“Not only is this guy Heinz a spy,” Moose said as we were walking home, “but he knows you.”


“That’s right. Don’tcha remember the night before Halloween when we were out doin’ pranks and that doctor chased us?”

Good Grief, I’d never forget that. Kids in our neighborhood observed the night before Halloween as “Trick Night”: soaping windows, knocking on doors and running away to hide, and the old can-of-pee caper.

Moose, Jonesy and I had pounded on the front door of the doctor’s house on the corner of Forsyth Avenue and Main Street. We high-tailed it to the park across Forsyth intending to hide in the bushes but the guy sprinted out the door like Jessie Owens at the last Olympics and chased after us.

Lucky for us, the doctor ran out of gas when we cut across to the Sunken Gardens near McMaster University. By the time we pulled up at the gold-fish pond we were puffing like T.H. & B. steam engines. And the surprise of being chased sent an urgent message to my bowels. I squatted behind a park bench in the corner of an alcove near the pond, anxious to finish in a hurry. Moose stationed himself as a lookout on higher ground at the top of the concrete stairway.

Too soon, he yelled. “Take off. Here comes the gardener.”

I stared in panic at the thin man who appeared at the corner of the alcove, not ten feet away. Hands on his knees, he gulped for air as he glared at my business. Pants still around my ankles, I tried to pull them up and roll over the bench at the same time. While I was in this shaky position, he lunged forward and swatted at me with his leather work-glove, connecting dead-centre on my keister. Somehow I managed to yank up my pants and flew up the stairs before he could recover. I heard him cry out, “Scheisse!”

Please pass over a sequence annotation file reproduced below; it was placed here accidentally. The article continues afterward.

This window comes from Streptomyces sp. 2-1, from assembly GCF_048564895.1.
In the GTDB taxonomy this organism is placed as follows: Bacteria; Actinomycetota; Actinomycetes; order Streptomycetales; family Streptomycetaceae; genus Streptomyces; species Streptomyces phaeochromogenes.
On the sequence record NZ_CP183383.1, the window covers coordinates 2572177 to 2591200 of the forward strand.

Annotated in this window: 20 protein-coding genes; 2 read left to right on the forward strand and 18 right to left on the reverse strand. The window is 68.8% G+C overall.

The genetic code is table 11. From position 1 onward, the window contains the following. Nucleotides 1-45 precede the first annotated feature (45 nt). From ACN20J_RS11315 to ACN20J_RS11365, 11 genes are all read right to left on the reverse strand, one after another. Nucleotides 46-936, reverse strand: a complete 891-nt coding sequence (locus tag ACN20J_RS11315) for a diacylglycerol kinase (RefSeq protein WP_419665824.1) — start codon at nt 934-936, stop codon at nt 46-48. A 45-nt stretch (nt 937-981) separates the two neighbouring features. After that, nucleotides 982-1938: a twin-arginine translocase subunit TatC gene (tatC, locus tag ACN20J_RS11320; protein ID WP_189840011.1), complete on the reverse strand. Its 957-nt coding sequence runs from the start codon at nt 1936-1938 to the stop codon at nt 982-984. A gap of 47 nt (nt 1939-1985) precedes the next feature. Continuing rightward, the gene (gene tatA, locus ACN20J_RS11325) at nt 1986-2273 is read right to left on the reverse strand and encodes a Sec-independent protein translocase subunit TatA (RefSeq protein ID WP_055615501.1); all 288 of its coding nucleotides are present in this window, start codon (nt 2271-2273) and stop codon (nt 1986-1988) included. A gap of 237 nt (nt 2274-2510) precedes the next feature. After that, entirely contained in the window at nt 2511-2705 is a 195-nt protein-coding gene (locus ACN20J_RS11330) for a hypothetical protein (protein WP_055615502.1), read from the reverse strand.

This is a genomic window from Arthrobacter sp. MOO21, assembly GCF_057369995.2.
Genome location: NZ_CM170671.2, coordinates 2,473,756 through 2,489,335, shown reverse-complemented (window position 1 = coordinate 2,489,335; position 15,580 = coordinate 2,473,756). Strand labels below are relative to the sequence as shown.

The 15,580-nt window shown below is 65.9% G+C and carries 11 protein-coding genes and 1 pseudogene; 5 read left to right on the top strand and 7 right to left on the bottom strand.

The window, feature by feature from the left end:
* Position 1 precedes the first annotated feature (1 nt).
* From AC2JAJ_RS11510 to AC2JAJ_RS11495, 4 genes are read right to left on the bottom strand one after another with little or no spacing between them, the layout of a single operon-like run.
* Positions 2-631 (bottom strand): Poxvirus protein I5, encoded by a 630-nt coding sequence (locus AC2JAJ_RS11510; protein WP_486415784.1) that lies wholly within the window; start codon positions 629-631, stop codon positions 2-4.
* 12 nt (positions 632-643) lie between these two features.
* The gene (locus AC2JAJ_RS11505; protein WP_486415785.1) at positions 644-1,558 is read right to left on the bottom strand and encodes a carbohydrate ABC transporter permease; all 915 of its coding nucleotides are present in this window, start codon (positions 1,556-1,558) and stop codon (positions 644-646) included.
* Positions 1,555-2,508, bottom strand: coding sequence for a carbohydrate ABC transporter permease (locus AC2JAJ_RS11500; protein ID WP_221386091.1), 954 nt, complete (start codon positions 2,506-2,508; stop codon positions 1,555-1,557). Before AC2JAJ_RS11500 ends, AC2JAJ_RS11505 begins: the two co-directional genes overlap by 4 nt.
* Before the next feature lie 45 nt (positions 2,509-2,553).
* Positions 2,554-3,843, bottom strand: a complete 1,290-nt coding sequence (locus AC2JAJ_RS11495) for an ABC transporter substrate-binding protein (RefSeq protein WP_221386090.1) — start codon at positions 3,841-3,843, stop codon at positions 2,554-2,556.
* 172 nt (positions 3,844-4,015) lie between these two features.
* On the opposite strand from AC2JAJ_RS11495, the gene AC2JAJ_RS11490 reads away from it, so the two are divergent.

“You’re tellin’ me that the gardener–”

“That’s right! That’s old man Heinz. He’s the Nazi spy.”

“Hang on a minute. How can he be a spy if he’s a gardener? What kinda secrets can he report?”

“Just you wait a minute, Dumbo. Maybe he’s only a gardener but he works at McMaster, eh? And ya gotta know there’s a lotta secrets at a university.”

He had a point there and everyone said you had to be on guard during wartime even on the home front. Confusing, but what did I know? They also said, “Loose lips sink ships,” and I never understood that either.

The following Monday after school, as I listened to “Sing, Sing, Sing” my favorite Benny Goodman record, maybe a bit loud, my mother sent me a Semaphore signal from the kitchen to turn down the volume. “One more minute, Ma.” I couldn’t quit, not in the middle of my drum solo, which I beat out with a pair of kitchen knives on the worn linoleum covering the living room floor.

She marched in with her hands on her hips and I snapped off the phonograph. “I thought you were delivering papers for Moose this week.”

“Oh, right,” I stood up. “Almost forgot.”

I waited in the rain as the Spectator truck swerved around the corner and Skinny plopped the bundle of newspapers in a puddle beside me. His grin widened when he saw the ice-cold, muddy splash dribbling down my windbreaker.

I yelled after the truck. “Jerk!” My mother said I was acting more like Moose every day.